Now comes the most difficult part for John Gibbons and the Toronto Blue Jays: the World Baseball Classic, which means all that money and possibilities are in someone else’s hands at a time when nothing good can happen in spring training – only injuries – until opening day.
R.A. Dickey, J.P. Arencibia, Brett Lawrie, Jose Reyes and Edwin Encarnacion – one-fifth of the Blue Jays’ anticipated 25-man roster – left the club Sunday to begin marshalling for the WBC knowing that their manager, coaches, teammates and general managers all have the same wishes for them: best of luck and a speedy, first-round elimination before any of them get hurt.
These will be a nervy three weeks for an organization that has gone all in. The club has been sloppy in the field and on the basepaths through the first 10 days of Grapefruit League play, perhaps reinforcing that simply turning over the roster isn’t enough to get rid of the rot that set in when John Farrell ran the team with one foot already in the Boston Red Sox’ dugout.
Gibbons has and will continue to address this, although being without his starting third baseman, shortstop and first baseman for possibly three weeks won’t help. If there really is a chance that Emilio Bonifacio can play second base everyday – and the evidence is not there so far – it would be helpful to get used to Reyes, his double-play partner.
If nothing else, having Dickey and Arencibia playing for manager Joe Torre’s U.S. team ought to remove the fascination everybody seems to have with the identity of the knuckleballer’s catcher. Perhaps Saturday’s acknowledgment by Gibbons that Jose Bautista – who has pretty much had free rein with the team since he started hitting home runs – will be spoken to about some of his overreactions on the field, particularly to border-line pitches, will fill the controversy void.
At least this much became apparent Saturday: If Dickey has his way, Arencibia will be catching him in the U.S. opener on Friday, and that’s something the Blue Jays had not been guaranteed by Torre.
“I anticipate him [Arencibia] catching me, and I’m pretty sure that’s Joe Torre’s thinking,” said Dickey, who threw 14 pitches in the bullpen Saturday after tossing 43 through two innings against the Philadelphia Phillies.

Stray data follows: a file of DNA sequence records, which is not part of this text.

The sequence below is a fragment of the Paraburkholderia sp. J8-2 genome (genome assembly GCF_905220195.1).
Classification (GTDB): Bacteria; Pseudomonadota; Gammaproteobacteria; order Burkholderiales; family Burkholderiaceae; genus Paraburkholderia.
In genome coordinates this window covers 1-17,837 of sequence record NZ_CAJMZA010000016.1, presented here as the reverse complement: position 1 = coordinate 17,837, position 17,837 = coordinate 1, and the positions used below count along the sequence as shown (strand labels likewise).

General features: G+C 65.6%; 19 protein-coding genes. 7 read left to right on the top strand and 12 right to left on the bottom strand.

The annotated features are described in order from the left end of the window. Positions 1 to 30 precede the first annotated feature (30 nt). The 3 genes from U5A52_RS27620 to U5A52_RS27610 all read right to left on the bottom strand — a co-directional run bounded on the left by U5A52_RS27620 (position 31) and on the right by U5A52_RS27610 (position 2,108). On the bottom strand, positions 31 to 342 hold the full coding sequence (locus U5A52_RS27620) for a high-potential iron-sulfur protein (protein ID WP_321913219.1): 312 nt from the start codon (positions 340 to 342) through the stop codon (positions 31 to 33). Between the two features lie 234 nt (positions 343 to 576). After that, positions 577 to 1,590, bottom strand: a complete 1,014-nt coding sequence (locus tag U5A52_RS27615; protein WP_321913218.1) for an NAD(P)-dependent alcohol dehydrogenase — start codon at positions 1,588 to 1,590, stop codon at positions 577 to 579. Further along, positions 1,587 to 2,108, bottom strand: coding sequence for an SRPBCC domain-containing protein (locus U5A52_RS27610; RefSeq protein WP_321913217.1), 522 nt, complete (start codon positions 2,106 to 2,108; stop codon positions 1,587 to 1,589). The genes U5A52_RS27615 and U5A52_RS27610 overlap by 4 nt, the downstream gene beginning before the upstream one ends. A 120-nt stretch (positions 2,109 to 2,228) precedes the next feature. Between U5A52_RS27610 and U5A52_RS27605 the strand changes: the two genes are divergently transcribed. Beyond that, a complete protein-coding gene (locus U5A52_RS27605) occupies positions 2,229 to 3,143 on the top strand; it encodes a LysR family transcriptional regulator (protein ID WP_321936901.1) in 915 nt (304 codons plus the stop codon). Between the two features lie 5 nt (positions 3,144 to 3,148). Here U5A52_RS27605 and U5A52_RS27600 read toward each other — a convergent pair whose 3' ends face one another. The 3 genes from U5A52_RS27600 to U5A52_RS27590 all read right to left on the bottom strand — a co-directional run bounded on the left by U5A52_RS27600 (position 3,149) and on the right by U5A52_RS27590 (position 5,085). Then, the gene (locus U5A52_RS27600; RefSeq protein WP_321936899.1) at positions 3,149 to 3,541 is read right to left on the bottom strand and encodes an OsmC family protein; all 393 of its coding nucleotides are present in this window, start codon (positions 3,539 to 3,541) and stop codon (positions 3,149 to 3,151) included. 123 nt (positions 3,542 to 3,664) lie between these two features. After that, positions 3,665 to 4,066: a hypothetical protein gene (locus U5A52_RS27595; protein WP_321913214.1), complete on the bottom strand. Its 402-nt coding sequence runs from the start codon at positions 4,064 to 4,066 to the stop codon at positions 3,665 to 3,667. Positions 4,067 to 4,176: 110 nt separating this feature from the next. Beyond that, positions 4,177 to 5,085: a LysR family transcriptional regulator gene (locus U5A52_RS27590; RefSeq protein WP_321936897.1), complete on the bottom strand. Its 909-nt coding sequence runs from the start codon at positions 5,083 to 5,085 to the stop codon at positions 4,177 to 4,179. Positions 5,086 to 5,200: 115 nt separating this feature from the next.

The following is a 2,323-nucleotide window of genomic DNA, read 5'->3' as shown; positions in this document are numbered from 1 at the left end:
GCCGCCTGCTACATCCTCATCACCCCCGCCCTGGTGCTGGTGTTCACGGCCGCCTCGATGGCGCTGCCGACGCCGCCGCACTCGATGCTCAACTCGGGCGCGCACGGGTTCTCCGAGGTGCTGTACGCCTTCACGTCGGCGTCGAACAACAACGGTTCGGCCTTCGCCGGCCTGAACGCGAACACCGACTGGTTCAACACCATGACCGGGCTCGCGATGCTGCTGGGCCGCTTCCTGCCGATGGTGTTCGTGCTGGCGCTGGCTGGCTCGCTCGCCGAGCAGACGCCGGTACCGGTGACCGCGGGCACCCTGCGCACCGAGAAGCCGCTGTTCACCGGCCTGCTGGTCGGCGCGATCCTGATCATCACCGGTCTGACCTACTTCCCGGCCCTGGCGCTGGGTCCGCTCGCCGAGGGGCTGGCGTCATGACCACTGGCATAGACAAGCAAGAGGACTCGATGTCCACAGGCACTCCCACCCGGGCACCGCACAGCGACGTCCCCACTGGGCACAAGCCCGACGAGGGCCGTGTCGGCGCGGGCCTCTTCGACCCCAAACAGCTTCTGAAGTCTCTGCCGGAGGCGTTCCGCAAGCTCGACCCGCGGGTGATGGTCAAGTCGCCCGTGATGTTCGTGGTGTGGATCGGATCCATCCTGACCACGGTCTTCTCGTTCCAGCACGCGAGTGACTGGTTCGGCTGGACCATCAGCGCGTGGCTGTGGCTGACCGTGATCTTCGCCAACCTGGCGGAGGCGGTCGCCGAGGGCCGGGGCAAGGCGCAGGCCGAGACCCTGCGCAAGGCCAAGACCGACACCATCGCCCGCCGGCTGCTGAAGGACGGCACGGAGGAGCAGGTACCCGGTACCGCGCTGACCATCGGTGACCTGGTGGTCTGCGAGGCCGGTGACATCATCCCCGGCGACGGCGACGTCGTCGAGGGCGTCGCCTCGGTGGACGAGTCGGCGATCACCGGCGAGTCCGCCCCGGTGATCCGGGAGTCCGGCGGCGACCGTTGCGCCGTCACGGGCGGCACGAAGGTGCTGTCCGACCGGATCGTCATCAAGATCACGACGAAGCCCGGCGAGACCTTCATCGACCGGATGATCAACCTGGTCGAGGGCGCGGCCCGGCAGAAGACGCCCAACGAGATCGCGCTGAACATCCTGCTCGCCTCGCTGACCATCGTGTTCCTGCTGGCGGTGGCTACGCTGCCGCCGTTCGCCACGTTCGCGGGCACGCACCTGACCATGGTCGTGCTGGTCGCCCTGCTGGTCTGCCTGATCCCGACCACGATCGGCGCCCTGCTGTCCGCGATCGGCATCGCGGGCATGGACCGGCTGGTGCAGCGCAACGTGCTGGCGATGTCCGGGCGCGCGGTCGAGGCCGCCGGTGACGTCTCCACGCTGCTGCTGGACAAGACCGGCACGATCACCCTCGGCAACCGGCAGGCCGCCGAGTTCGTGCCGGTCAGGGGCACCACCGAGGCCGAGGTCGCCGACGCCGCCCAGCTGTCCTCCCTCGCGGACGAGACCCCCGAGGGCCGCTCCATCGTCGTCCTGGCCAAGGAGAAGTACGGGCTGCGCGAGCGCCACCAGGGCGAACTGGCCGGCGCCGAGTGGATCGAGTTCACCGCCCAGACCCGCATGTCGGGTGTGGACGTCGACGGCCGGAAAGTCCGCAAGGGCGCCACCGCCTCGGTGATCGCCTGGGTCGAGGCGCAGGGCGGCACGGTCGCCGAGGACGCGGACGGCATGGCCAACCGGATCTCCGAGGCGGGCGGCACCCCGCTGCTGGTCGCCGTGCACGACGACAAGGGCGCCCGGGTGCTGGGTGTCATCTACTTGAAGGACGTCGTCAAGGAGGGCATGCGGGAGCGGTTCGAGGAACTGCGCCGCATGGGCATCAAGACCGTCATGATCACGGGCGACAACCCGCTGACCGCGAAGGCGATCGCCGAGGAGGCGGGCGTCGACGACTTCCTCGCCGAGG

“I don’t want to speak for him or put words in his mouth,” Dickey added about Torre. “He knows we’ve been working together and I’m sure in that first game he wants me to feel comfortable. Throwing Joe Mauer or [Jonathan] Lucroy in there, not having any experience with me, doesn’t seem the smartest decision, but that’s up to him.”
Arencibia has caught both of Dickey’s Grapefruit League games and hasn’t seemed to miss a beat, even with men on base. Yet there remains no guarantee he will be behind the plate for opening day against the Cleveland Indians.
While Gibbons makes it clear that Dickey has indicated he prefers a personal catcher, the pitcher says he is fine with any of Arencibia, Josh Thole (who caught him in 2012 when he won the National League Cy Young Award with the New York Mets) or Henry Blanco, the 15-year major-league veteran who worked with Dickey in 2010. Since Thole has options remaining, most observers have given the job to Blanco.
Blanco has become a subliminal presence in the clubhouse, moving easily between the various cultures, and has even organized a special early-morning workout group that trains to the Insanity videos, one of those annoying paid advertisements that run at all hours on television stations. A.J. Jimenez, a catching prospect who has become attached at the hip to Blanco, Thole, Maicer Izturis and Jays media-relations director Jay Stenhouse have been participants.
“It’s a hard workout, because you have to follow the crazy guy in the video,” Blanco said with a laugh, referring to former choreographer and fitness trainer Shaun Thompson. “But it’s my fourth or fifth year doing it. I like the energy and flexibility it gives me.”
Blanco, 41, still plays winter ball in Venezuela every year and thinks it’s time to play down the mystery of catching the knuckler. “You just have to stay relaxed,” he said. “I know R.A.’s knuckleball is different, but like any pitcher, if you get in a rhythm with him, you’ll be good.”
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